I’ve been working with bugzilla for years.. at Mandriva I was the primary bugzilla care-taker for a few years, and now with Red Hat I do a lot of work on some internal tools that interface with bugzilla that enhances and directs the workflow of day-to-day work (being that we work with bugzilla all the time). I also run my own bugzilla instance a) so I can keep up to date with the goings-on of bugzilla and b) so I can track various things in some of the scripts I write and other stuff. One thing that I do is also use it as a way of logging issues that may come up with the various bits of web hosting that I do.

So what I needed was a way to take incoming emails generated by lfd (my primary concern right now is high load average warnings; I wanted to log them to bugzilla so that if I’m unavailable my dad could also see them (he helps maintain the server and hosts a bunch of his stuff there as well) and perhaps deal with them or at the very least if he wanted/needed to comment on them he could do so via bugzilla, and I can also make note of resolutions or causes, etc. Yes, I’m turning bugzilla into a poor man’s “RT” ticketing system (I have no interest in setting something like that up, I’m already using bugzilla, and this is the best place for me to stuff these sorts of notes). I’ve tried the email_in.pl method and while it works, it only works if you have a specific format so you can assign it to the right component and product — not something that will work with these lfd-generated emails.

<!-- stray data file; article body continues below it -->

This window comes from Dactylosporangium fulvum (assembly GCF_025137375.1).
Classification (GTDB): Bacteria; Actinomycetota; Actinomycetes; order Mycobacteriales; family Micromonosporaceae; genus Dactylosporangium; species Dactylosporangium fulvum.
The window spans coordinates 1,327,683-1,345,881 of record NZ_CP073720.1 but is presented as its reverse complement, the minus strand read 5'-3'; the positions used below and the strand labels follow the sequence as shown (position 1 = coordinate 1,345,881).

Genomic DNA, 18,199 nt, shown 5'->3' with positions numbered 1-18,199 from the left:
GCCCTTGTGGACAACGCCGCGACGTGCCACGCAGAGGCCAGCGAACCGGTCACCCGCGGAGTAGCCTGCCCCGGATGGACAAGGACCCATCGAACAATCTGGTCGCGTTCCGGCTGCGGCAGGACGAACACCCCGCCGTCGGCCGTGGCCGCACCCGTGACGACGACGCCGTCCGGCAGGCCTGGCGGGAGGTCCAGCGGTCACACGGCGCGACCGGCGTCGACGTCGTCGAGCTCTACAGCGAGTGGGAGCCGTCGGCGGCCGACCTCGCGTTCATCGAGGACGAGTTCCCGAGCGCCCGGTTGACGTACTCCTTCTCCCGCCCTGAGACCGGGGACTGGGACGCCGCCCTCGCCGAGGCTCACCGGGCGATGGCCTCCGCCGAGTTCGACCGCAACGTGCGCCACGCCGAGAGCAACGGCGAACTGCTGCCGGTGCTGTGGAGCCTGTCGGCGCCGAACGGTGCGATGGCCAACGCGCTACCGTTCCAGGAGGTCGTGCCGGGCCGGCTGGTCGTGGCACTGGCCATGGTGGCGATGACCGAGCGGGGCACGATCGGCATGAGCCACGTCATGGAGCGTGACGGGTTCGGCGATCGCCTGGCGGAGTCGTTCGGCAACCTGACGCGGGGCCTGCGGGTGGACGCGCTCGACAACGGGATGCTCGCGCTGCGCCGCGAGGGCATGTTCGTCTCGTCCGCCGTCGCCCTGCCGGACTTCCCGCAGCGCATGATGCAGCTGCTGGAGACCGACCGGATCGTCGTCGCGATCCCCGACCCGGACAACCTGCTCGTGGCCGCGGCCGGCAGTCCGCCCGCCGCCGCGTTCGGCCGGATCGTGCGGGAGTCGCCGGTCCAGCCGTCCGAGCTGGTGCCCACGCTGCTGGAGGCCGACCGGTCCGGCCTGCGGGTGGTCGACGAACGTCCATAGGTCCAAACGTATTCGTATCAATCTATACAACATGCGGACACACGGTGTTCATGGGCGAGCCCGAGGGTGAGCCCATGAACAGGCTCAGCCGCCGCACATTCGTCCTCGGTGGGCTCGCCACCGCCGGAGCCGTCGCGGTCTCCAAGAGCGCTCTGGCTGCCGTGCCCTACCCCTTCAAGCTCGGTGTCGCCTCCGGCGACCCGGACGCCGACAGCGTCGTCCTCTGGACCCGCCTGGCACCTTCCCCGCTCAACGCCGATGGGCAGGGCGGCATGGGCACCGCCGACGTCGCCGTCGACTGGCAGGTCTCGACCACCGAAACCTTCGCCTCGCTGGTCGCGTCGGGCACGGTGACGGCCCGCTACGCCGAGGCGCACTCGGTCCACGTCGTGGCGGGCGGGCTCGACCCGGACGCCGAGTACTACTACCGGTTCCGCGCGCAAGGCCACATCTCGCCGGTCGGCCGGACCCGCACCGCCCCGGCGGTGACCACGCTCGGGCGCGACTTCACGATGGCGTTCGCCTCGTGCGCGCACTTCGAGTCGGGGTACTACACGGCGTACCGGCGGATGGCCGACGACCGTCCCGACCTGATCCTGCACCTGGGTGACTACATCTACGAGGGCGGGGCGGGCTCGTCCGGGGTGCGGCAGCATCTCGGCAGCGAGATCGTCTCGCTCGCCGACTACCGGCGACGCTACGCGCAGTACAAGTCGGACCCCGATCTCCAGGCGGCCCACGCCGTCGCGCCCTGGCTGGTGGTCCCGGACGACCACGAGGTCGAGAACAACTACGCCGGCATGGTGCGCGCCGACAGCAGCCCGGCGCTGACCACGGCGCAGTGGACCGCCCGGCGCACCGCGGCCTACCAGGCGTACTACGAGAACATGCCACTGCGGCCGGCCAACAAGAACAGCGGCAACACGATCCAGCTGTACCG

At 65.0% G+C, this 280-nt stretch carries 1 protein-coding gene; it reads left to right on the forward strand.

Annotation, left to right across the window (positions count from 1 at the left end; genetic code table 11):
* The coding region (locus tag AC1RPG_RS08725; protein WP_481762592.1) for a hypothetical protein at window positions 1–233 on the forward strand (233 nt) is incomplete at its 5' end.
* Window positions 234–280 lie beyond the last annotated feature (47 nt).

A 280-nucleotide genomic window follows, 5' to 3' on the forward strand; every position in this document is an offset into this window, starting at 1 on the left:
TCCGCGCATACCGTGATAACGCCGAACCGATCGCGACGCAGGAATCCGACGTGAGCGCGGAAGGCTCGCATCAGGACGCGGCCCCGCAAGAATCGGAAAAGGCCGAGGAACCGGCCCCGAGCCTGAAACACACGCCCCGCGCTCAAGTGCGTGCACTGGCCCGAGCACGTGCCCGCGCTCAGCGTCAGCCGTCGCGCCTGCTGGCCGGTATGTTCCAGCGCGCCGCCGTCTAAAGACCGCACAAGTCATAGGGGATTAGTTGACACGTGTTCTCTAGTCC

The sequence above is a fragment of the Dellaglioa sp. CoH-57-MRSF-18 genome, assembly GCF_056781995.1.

Being that a lot of the work that I’ve been doing has to do with using python and xmlrpc to manipulate bugs in the Red Hat bugzilla, it seemed like a reasonable approach to take to deal with my own bug mangling. The problem is that these emails were being sent to root, which in turn forwards directly to me. I also wanted to keep a copy of those mails in my own mailbox in case bugzilla, or anything in between, did something funky, so I opted to do a few things:

  • use a gmail filter to forward those emails to another email account specifically for bugzilla mails
  • setup fetchmail to pull (via pop3) those emails
  • setup procmail to filter those emails and send them to a helper script
  • write a helper script that will then call the python-bugzilla tool to file the bug

The first step was easy. Fetchmail was pretty easy too (although it’s been a few years). Procmail was easy, particularly now since I’m only concerned with one particular type of email and my gmail filter is quite specific. The helper script was initially a shell script that was going to call the bugzilla script but I quickly found limitations to that, particular since lfd’s email also has a few attachments and I was having issues with getting it to file the bugs properly. So instead of using uudeview and a shell script, I opted to write something in python.

Instead of procmail feeding uudeview and then feeding my script, I made use of some of the features of python that allow for manipulating email messages (something I’ve never done before). I also found that passing stdin to the python script was somehow also passing stdin to python-bugzilla when I was calling it, which was causing all kinds of grief.

So with this script I learned all kinds of new things: how to manipulate an email message in python and reduce an email with attachments to a message body with individual attachments as objects and how to use subprocess (yes, I’m still using the commands stuff by and large, but that was really problematic with stdin being persistent).